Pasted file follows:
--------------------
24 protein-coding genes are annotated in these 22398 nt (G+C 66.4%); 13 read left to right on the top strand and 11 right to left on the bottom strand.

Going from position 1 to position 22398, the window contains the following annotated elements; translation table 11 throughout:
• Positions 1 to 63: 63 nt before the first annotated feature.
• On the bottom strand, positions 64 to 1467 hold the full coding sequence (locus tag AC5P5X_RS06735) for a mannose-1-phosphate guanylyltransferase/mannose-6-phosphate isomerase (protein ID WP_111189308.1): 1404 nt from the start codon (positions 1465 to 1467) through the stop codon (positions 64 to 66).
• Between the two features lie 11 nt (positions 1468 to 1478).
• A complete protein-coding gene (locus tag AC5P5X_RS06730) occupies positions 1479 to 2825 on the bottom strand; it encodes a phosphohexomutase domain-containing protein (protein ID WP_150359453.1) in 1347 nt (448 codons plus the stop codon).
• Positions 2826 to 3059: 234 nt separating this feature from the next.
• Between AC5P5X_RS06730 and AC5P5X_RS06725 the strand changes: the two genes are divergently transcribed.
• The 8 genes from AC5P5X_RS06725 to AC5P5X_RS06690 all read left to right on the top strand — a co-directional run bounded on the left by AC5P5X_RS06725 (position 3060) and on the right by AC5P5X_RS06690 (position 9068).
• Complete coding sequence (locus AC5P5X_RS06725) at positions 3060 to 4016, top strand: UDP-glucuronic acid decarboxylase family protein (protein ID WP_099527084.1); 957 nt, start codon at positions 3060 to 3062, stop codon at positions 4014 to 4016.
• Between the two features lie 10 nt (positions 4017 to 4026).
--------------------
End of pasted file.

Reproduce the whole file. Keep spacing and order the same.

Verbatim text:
24 protein-coding genes are annotated in these 22398 nt (G+C 66.4%); 13 read left to right on the top strand and 11 right to left on the bottom strand.

Going from position 1 to position 22398, the window contains the following annotated elements; translation table 11 throughout:
• Positions 1 to 63: 63 nt before the first annotated feature.
• On the bottom strand, positions 64 to 1467 hold the full coding sequence (locus tag AC5P5X_RS06735) for a mannose-1-phosphate guanylyltransferase/mannose-6-phosphate isomerase (protein ID WP_111189308.1): 1404 nt from the start codon (positions 1465 to 1467) through the stop codon (positions 64 to 66).
• Between the two features lie 11 nt (positions 1468 to 1478).
• A complete protein-coding gene (locus tag AC5P5X_RS06730) occupies positions 1479 to 2825 on the bottom strand; it encodes a phosphohexomutase domain-containing protein (protein ID WP_150359453.1) in 1347 nt (448 codons plus the stop codon).
• Positions 2826 to 3059: 234 nt separating this feature from the next.
• Between AC5P5X_RS06730 and AC5P5X_RS06725 the strand changes: the two genes are divergently transcribed.
• The 8 genes from AC5P5X_RS06725 to AC5P5X_RS06690 all read left to right on the top strand — a co-directional run bounded on the left by AC5P5X_RS06725 (position 3060) and on the right by AC5P5X_RS06690 (position 9068).
• Complete coding sequence (locus AC5P5X_RS06725) at positions 3060 to 4016, top strand: UDP-glucuronic acid decarboxylase family protein (protein ID WP_099527084.1); 957 nt, start codon at positions 3060 to 3062, stop codon at positions 4014 to 4016.
• Between the two features lie 10 nt (positions 4017 to 4026).